Light Amplification by Stimulated Emission of Radiation (LASER)
A Light Amplification by Stimulated Emission of Radiation (LASER) is a device designed to concentrate light into a narrow and coherent beam. Laser light is distinct from the random and incoherent light emitted by atoms. Typically, atoms emit light in random directions, creating incoherent light. In contrast, coherent light travels in a well-defined direction.
Creating coherent light with a laser involves using specific atoms or molecules in the right environment to emit light at precise times and directions. Various materials, such as gases, liquids, crystals, or other substances, can be employed to construct lasers. These materials are excited within a cavity, raising their energy levels. Reflective surfaces in the cavity reflect and build up energy. Stimulated emission, a process where photons with matching frequencies and phases are emitted, occurs. This leads to a chain reaction, releasing atoms and generating coherent light.
The first laser was introduced in 1960, and today, lasers come in various sizes, from tiny ones comparable to a grain of sand to large ones found in buildings. Despite their size differences, most lasers produce thin light beams that can maintain their size and direction over considerable distances.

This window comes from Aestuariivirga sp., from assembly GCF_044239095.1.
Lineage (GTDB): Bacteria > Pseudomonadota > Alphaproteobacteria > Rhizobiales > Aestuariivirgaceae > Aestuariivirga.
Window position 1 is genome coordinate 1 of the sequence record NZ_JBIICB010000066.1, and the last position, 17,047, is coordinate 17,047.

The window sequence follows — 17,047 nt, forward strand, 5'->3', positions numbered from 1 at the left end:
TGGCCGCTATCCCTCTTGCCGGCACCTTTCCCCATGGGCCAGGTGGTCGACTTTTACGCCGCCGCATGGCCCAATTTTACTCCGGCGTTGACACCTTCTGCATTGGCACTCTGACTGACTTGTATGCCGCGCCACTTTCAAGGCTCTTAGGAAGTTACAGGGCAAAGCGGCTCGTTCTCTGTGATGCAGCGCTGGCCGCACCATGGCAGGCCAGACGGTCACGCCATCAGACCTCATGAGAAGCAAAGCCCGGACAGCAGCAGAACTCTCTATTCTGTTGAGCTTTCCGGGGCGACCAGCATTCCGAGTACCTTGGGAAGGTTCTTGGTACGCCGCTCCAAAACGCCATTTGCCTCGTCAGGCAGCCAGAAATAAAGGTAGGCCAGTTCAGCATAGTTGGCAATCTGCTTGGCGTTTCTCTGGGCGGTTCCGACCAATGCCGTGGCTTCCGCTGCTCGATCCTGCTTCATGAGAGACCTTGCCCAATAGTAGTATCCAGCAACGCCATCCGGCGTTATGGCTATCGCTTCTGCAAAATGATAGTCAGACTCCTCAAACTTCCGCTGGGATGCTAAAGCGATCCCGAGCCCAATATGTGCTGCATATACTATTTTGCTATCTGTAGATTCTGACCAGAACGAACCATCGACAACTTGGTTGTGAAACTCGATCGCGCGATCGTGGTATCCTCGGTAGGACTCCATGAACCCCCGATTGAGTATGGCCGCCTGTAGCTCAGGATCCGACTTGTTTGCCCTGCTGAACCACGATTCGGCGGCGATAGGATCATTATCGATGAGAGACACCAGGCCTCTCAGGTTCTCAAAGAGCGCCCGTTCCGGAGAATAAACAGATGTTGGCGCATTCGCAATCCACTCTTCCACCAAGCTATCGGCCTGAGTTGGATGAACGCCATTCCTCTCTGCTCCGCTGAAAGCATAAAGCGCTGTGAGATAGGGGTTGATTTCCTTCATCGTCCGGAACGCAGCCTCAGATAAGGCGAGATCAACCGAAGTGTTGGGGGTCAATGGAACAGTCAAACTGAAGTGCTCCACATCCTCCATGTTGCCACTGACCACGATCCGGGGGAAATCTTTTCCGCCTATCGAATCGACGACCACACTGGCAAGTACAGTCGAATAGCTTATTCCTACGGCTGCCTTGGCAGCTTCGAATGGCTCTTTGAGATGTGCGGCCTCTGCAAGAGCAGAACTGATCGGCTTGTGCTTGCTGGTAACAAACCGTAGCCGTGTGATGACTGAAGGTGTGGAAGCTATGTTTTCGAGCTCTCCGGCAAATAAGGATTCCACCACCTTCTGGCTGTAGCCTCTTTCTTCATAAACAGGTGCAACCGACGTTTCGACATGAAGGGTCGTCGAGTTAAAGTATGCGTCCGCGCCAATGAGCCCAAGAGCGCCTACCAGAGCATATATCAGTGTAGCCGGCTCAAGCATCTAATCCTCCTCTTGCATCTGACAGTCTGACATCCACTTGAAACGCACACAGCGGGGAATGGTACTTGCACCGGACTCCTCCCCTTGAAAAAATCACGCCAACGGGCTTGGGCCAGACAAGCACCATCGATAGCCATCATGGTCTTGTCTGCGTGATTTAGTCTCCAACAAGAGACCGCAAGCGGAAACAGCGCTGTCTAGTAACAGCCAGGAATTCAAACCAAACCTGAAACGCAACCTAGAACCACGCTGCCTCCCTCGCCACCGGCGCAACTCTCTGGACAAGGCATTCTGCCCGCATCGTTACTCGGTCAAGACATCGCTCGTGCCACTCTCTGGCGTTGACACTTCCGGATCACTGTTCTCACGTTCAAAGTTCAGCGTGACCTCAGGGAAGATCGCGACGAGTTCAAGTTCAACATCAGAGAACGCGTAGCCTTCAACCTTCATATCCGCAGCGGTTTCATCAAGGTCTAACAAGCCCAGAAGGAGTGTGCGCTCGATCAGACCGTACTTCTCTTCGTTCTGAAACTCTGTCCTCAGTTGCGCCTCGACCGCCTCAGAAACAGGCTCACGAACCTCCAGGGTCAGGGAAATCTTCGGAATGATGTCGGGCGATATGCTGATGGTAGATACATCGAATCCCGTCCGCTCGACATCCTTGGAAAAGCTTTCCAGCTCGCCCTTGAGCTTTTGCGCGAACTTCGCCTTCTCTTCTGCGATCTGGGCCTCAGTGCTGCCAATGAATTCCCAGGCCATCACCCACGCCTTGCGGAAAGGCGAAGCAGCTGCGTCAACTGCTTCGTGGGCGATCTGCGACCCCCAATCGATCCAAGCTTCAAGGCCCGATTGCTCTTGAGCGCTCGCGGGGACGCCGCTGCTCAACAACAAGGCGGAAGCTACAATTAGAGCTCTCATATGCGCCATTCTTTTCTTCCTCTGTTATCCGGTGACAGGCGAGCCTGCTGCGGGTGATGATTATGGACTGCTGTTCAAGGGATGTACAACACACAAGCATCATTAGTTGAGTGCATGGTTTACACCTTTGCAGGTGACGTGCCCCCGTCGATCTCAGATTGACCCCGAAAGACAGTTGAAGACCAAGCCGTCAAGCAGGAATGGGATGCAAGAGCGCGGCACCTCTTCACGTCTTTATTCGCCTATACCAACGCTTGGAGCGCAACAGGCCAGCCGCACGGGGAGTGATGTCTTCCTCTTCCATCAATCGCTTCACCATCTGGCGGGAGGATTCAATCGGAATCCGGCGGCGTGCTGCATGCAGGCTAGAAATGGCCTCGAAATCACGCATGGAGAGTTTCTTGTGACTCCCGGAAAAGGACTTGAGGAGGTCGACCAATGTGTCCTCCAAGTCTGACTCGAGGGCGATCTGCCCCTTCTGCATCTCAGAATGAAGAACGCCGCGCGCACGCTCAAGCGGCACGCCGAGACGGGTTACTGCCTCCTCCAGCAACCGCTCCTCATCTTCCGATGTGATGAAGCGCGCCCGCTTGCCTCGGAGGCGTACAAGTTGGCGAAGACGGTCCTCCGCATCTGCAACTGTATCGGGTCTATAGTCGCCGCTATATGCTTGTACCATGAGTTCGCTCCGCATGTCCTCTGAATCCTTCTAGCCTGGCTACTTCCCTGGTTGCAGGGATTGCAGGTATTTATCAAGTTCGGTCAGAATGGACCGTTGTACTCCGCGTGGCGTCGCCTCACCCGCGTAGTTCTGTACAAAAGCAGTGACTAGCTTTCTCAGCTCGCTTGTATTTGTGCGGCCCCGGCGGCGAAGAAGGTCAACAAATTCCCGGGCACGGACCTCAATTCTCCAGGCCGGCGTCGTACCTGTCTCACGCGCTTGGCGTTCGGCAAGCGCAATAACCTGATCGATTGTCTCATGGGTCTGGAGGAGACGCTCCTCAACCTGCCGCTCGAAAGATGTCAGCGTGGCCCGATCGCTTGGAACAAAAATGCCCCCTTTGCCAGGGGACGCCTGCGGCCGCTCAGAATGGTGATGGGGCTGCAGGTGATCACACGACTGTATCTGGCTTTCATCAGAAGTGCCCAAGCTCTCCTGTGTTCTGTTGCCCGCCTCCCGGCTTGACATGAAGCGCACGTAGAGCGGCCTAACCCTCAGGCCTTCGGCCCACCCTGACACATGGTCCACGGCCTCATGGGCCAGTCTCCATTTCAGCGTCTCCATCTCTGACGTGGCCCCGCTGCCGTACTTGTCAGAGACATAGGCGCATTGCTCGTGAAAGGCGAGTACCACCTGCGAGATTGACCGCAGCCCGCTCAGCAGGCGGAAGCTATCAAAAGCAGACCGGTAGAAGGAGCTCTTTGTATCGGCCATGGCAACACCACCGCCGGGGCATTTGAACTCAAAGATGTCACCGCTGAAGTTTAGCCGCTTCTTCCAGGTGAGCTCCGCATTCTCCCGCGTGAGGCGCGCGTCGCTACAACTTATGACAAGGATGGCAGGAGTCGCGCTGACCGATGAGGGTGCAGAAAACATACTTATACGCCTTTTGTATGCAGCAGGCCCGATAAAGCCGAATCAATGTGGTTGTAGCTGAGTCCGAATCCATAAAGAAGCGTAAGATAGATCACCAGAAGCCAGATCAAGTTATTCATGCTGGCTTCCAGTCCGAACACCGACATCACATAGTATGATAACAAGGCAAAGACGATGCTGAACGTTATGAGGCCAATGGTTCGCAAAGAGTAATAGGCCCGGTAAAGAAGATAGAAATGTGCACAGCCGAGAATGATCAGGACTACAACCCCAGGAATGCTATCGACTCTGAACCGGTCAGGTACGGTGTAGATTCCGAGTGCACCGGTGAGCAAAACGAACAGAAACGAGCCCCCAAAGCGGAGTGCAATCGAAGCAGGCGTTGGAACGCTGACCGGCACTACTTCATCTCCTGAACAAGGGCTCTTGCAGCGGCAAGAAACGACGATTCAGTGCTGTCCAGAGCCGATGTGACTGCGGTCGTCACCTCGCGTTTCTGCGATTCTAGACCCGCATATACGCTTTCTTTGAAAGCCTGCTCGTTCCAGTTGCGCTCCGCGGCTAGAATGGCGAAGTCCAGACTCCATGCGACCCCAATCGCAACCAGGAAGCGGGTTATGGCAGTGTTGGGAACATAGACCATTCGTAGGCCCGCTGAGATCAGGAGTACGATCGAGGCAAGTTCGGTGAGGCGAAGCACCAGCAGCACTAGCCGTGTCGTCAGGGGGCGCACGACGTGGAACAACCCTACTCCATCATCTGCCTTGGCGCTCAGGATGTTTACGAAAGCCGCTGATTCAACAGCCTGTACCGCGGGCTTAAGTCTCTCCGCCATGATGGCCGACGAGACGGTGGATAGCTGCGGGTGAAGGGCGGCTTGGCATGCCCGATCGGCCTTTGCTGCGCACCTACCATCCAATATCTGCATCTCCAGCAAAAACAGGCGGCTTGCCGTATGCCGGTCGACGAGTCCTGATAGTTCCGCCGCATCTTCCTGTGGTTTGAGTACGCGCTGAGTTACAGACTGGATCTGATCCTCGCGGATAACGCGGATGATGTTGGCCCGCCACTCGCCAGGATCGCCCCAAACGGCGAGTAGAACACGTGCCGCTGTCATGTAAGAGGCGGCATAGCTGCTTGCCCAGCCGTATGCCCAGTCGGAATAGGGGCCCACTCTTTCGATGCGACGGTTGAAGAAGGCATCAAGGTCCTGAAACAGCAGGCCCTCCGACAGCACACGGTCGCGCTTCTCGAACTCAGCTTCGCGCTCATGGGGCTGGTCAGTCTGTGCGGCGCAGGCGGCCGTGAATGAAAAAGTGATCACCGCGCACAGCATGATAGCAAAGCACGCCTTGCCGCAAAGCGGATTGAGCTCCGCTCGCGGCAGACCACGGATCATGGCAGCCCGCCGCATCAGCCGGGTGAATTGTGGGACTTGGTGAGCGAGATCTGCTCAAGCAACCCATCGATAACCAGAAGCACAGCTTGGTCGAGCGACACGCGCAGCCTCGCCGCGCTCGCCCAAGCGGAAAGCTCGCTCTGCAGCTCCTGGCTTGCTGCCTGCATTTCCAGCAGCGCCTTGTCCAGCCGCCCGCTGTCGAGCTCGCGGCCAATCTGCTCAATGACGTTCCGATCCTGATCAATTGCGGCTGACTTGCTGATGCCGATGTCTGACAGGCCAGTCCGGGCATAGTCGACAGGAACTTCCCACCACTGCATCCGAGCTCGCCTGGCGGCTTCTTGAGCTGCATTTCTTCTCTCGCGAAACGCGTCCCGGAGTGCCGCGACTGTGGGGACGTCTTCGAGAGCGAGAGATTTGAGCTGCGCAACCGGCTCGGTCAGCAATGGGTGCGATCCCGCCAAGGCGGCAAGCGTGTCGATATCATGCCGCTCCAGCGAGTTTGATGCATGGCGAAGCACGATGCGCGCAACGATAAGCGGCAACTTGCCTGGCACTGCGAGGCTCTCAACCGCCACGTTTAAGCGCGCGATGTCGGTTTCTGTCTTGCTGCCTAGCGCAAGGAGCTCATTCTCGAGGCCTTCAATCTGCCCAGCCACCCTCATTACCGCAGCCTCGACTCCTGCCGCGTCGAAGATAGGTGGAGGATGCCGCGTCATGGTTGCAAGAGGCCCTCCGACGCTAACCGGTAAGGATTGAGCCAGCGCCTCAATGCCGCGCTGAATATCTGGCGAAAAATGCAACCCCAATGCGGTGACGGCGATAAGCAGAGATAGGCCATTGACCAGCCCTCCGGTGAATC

Application of Light Amplification by Stimulated Emission of Radiation (LASER)
Lasers have diverse applications. In modern medicine, they are major for procedures like Laser-Assisted in Situ Keratomileusis (LASIK) eye surgery. They are also integral to manufacturing, construction processes, military applications, and scientific research. Laser printers are widely used for professional document printing, and lasers play a key role in Compact Disc (CD) and Digital Video Disc (DVD) players.